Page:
The similarities between indigenous people and villagers in the mountains of Morocco signal deep-rooted problems within the operations of extractive industries.
Browsing through last week’s New York Times, I was immediately caught by the title “On Moroccan Hill, Villagers Make Stand Against a Mine.” Our work at Rainforest Fund in recent years has been heavily devoted to assisting indigenous peoples in their fight not only against the presence of extractive industries like mines, logging and oil concessions on their lands, but also in their fights for justice and compensation after the miners and loggers leave in their wake polluted water and air and destroyed resources.
What struck me most, as I read the article, was how similar the plights of indigenous peoples in the rainforests are compared to their counterparts living in the mountains of Morocco. While geography, cultures and state laws are different between, let’s say, Ecuador and Morocco, the basic vulnerabilities, human rights abuses induced by extractive industries and the populations’ desires for justice are the same.
This article notes that the Moroccan villagers “resent the mine because they get nothing from it except pollutants;” exemplified, in part, by the mine’s refusal to hire local students who were looking for seasonal work when they returned to their village in summer 2011. In response, villagers who had jobs decided to show their solidarity and join the students in their move to block the mines operations. They demanded that “75 percent of the jobs at the mine be allocated to their municipality.” Unfortunately unsurprisingly, the company refused. This trend – one that exploits the land and reserves profits for the mining companies themselves while disregarding the needs of the population – is one that can be seen throughout the world.
In the Lago Agrio region of the Ecuadorian Amazon, our partners have suffered and continue to suffer from a range of diseases and disabilities resulting from Chevron’s oil extraction throughout the region. The communities’ rights and needs have been continually ignored and their clean water supply remains toxic, leaving them to reap the fatal consequences while the company continues to profit. Neither the Moroccan nor the Ecuadorian community was adequately consulted prior to resource extraction, and they both endure lasting, negative consequences.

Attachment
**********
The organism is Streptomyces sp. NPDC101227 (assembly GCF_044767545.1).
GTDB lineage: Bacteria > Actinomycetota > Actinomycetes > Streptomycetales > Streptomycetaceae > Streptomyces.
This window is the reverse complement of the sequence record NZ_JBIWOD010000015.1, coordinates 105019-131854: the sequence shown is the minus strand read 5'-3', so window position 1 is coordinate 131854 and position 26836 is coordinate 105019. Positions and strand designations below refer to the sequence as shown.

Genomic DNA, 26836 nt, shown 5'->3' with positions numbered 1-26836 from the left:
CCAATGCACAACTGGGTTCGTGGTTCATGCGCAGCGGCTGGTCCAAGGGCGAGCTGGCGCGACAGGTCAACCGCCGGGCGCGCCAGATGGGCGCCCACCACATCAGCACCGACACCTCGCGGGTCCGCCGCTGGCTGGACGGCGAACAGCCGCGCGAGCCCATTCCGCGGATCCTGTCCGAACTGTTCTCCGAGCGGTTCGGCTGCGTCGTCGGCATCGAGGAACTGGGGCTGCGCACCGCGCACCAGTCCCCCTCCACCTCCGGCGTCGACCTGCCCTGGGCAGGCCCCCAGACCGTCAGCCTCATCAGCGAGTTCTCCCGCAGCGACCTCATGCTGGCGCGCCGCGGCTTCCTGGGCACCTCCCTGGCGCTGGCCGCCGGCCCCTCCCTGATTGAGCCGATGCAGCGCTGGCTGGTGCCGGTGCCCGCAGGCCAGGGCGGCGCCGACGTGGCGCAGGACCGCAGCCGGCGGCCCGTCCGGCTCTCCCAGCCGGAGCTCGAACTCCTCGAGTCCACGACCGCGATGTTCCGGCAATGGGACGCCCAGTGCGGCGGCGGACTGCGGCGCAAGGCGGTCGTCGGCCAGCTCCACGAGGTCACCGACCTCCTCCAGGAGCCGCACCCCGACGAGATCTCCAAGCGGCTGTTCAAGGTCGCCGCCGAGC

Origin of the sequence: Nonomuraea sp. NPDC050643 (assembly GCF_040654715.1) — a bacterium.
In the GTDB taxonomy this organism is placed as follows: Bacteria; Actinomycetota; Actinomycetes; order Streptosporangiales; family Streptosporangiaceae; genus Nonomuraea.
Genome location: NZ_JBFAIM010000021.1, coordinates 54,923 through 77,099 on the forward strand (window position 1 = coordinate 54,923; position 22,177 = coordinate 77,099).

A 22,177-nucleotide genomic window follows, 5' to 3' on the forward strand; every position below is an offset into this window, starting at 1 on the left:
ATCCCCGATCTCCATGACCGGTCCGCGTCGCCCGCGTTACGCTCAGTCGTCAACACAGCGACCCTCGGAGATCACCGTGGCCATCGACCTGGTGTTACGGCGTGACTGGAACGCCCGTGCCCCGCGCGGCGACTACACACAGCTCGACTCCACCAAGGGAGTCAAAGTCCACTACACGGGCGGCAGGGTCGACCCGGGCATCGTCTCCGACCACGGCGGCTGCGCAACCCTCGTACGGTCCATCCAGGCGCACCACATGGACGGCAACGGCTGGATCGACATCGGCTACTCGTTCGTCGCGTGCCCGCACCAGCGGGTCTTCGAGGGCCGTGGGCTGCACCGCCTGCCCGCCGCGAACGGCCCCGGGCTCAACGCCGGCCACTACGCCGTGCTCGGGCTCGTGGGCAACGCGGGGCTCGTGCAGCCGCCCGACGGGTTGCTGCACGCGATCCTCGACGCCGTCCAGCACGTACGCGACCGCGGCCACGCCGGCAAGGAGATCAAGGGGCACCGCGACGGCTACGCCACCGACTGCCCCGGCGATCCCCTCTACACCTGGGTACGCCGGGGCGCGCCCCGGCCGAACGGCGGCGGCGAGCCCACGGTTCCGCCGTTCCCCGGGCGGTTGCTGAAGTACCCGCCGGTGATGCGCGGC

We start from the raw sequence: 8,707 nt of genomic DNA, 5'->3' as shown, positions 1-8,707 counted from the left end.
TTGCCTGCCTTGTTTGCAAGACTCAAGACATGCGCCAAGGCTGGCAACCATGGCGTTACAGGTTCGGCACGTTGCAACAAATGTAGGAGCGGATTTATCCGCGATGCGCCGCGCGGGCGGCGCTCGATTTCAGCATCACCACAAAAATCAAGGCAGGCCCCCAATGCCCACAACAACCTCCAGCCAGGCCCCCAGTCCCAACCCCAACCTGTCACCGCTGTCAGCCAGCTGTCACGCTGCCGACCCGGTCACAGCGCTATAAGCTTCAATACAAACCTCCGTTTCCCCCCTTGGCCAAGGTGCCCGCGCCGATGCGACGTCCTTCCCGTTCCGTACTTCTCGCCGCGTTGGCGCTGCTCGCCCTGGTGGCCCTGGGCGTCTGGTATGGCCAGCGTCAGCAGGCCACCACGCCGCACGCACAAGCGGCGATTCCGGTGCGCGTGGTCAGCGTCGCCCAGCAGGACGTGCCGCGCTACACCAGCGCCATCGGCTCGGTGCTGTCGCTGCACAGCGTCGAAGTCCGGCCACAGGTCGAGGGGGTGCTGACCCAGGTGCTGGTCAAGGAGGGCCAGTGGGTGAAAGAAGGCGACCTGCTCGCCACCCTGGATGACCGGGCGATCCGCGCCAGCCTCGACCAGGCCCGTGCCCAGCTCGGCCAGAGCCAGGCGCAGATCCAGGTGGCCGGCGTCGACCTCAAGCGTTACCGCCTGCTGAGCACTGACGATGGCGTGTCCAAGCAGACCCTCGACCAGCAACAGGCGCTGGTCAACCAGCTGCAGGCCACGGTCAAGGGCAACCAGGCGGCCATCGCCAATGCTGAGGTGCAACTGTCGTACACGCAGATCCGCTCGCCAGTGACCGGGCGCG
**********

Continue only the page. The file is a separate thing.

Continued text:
In an effort to gain some relief after Chevron refused to rectify the damages they caused, the Ecuadorian communities successfully brought suit against the company, as they believe, rightly so, that the company should be responsible for the environmental and social destruction that their operations caused. Likewise, in Morocco, “the villagers say they want the company held responsible for environmental damage that they say is the cause of disease, livestock fatalities and desertification.” The mining company, though, denies that it has any negative effects on the environment. “We are very careful,” they say, “and we don’t pollute the water or the land around the mine.” A tune also heard from Chevron.
The lack of responsibility illustrated through these few examples of disregarding populations’ interests both before, during and after resource extraction signals an expansive and pervasive status quo relating to unequal power dynamics and a lack of law enforcement. Because extractive industries bring significant profits to companies and increase states’ GDP, they are either tolerated and/or endorsed by states and benefiting parties.
Economic advancement, though, should not simply be for a few select individuals or companies, and should certainly not destroy peoples’ homes and resources. Instead, prosperity should be more equitably distributed amongst local populations so that they may not only meet their basic needs but be in a position to lead the lives they dream.
To help the indigenous peoples defend their human rights and lands, please visit www.rainforestfund.org/donate and consider making a contribution. 100% OF YOUR DONATION GOES TO THE FIELD.
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